January 16 2008 Foundry Manager Jim Hornberge

first_imgJanuary 16, 2008 Foundry Manager, Jim Hornberger puts the finishing touches on a Special Assembly bronze chandelier. The piece, prepared for a client based in Los Angeles, originates from the foundry at Cosanti, where it was likely poured and assembled in the late 1960s. For the restoration, Hornberger gave the chandelier a modern twist by using bells created at Arcosanti, effectively including more recent foundry artists in the new version. [Photos: sa & text: Amber Klatt] The piece, when it arrived in August, with the majority of the chain links attached and the electrical components in … sad disarray. [Photos: sa & text: Amber Klatt] Here it hangs. Amidst another day’s work by two foundry staff, Gabriel Hendrix (l) and Nile Fahmy (r). At present the piece waits for departure from beneath the canopies of the Arcosanti Foundry. [Photos: sa & text: Amber Klatt]last_img read more

Rep Maturen New state budget saves taxpayers money while improving roads public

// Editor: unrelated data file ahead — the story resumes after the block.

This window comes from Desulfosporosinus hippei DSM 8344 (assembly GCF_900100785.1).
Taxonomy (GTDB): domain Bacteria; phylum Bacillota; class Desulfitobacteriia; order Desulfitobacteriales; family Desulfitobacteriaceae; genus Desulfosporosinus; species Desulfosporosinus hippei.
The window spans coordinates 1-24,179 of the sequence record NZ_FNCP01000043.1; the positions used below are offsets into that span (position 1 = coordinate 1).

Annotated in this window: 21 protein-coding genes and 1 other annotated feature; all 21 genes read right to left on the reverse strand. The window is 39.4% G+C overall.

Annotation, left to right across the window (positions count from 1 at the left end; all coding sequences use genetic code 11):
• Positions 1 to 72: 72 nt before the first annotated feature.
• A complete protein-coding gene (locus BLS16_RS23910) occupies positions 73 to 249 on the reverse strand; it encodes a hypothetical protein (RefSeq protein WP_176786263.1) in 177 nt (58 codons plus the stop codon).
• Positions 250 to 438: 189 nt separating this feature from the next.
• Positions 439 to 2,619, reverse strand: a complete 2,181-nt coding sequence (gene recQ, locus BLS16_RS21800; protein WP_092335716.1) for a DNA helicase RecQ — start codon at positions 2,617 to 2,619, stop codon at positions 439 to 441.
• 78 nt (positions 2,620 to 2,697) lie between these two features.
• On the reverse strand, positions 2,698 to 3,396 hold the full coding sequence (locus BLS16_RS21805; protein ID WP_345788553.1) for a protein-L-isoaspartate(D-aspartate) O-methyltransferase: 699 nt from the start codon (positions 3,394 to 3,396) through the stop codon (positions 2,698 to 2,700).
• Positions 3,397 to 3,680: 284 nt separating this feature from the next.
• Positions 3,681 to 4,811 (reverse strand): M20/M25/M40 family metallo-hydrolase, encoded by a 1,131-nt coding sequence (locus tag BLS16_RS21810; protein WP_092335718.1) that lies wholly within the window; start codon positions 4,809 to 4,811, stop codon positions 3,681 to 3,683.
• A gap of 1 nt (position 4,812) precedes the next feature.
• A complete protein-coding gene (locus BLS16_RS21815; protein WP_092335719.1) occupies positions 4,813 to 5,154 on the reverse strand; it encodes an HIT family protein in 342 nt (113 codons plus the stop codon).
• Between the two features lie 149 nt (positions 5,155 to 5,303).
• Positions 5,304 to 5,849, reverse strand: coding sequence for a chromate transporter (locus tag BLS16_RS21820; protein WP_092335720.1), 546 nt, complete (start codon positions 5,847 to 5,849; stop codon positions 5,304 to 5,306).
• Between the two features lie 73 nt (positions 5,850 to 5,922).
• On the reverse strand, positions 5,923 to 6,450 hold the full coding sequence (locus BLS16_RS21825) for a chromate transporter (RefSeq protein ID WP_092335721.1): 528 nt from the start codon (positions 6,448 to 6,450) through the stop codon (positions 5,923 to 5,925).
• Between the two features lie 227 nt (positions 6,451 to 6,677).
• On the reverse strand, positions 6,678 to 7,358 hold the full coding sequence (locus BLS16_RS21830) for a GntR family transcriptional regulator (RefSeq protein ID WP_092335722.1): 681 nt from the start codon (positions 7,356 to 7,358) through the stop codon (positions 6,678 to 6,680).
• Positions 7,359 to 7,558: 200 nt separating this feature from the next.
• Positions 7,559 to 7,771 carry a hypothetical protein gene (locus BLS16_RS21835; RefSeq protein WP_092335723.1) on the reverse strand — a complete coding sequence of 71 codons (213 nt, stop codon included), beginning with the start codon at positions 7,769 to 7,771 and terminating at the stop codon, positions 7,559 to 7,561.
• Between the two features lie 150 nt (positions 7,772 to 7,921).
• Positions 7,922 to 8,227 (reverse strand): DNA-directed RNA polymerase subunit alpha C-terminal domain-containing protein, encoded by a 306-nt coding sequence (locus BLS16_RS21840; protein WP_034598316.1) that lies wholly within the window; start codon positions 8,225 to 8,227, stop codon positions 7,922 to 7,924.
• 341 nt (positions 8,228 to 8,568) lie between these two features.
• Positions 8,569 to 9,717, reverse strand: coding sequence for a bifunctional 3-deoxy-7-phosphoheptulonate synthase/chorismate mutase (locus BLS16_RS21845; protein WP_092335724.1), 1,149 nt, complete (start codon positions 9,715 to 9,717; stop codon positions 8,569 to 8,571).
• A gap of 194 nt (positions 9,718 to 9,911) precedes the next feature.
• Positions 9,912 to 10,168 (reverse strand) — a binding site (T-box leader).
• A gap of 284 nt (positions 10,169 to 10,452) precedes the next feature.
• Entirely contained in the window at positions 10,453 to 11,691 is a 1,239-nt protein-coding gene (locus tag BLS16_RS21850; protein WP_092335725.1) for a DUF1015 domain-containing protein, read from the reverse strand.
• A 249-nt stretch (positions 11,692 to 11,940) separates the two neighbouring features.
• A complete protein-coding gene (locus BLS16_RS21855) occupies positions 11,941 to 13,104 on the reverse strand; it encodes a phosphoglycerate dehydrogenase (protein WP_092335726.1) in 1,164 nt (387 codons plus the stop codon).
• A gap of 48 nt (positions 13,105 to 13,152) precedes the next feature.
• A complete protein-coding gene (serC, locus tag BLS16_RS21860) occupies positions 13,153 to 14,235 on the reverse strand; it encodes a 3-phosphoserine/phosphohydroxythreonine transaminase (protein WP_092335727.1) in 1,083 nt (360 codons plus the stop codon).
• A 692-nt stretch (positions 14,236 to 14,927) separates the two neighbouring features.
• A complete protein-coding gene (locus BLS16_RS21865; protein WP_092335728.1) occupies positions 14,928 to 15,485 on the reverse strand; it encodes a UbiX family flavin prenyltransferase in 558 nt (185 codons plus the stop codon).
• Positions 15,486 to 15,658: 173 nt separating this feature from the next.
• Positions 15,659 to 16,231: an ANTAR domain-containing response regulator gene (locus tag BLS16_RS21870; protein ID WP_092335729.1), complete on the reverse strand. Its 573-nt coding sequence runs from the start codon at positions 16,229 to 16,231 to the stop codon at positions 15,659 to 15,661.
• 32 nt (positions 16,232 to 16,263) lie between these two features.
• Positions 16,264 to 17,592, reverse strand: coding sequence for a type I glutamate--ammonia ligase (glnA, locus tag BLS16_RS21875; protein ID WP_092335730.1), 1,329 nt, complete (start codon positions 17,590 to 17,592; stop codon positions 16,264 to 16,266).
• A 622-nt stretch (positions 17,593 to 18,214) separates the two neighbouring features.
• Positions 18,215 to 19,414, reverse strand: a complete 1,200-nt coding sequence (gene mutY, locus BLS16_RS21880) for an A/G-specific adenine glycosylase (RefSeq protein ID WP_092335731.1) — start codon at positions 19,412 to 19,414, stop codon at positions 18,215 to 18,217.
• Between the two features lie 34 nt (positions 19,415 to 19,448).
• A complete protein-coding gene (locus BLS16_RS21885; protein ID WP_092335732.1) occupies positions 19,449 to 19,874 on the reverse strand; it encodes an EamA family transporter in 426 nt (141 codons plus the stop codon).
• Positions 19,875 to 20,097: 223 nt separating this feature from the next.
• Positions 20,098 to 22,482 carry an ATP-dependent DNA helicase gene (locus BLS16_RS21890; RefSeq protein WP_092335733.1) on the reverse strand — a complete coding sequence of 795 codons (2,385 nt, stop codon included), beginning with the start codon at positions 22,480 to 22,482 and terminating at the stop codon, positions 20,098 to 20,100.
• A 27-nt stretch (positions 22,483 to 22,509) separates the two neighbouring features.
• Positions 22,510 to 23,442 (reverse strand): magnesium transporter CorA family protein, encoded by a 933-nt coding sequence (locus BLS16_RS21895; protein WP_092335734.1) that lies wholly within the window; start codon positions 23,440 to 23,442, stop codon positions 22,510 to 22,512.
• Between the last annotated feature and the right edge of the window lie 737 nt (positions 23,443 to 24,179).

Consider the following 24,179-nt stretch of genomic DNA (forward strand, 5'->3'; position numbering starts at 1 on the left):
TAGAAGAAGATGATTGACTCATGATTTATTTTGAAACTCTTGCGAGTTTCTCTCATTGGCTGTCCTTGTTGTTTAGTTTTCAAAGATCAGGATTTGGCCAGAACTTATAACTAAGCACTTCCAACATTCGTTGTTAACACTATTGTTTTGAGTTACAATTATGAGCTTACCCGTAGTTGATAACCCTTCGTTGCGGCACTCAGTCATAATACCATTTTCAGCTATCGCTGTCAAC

first_img21Jun Rep. Maturen: New state budget saves taxpayers money while improving roads, public safety Categories: News Governor signs one of two main budget billsState Rep. David Maturen joins Gov. Rick Snyder and legislative colleagues for a bill-signing ceremony today.State Rep. David Maturen today said the newly signed state budget plan reins in government spending while investing in top priorities such as road repairs, public safety and health care.“I’m pleased we were able to come up with a spending plan that respects Michigan’s hardworking taxpayers,” Maturen said after attending a bill-signing ceremony with Gov. Rick Snyder and legislative colleagues. “The new budget increases investments in the programs that matter most while making our state government more efficient, effective and accountable and spending less money than the previously enacted budget.”The governor today signed Senate Bill 848, a budget bill covering multiple state departments and agencies. A separate bill that provides funding for K-12 schools and higher education remains under consideration.Highlights of the legislation signed today include:Savings for taxpayers and smart financial planning. Spending from a fund that covers multiple state departments and agencies – called the general fund – is projected to be less next budget year than during the current year. A prison will be closed and budgets for several state departments will decline as state government becomes more efficient and eliminates waste. Maturen noted the new budget pays down debt and puts more money into the state’s main savings account, key steps that will continue to reduce the burden on Michigan’s hard-working taxpayers in the future.Road repairs. The state continues to accelerate its timeline for reconstructing roads and bridges with a record-high $4 billion investment. State-level funding will be $1 billion higher than just a few years ago, with more measures to make sure projects are done on time and on budget with strengthened warranties.Public safety. The bill signed today includes grants to make school buildings safer across the state and also expands Michigan’s OK2SAY confidential tip reporting program. The plan funds training for 155 new Michigan State Police troopers.Health care. More resources will fight the opioid abuse crisis and boost community mental health services.Maturen, of Vicksburg, played a key role in retaining funding for the Cooperative Lakes Monitoring Program after its previous funding source was eliminated. The program supports volunteers who monitor water quality in local lakes and document changes in lake quality. A number of local lakes, including Gull Lake, Indian Lake, Little Long Lake, Barton Lake, West Lake and Duck Lake, participate in the program.“The Cooperative Lakes Monitoring Program plays a vital role in training and assisting volunteers to ensure that reliable water quality data is available,” Maturen said. “The information they provide helps shape management plans that protect our lakes and ensure our kids and grandkids will be able to enjoy Michigan’s natural resources long into the future.”###last_img read more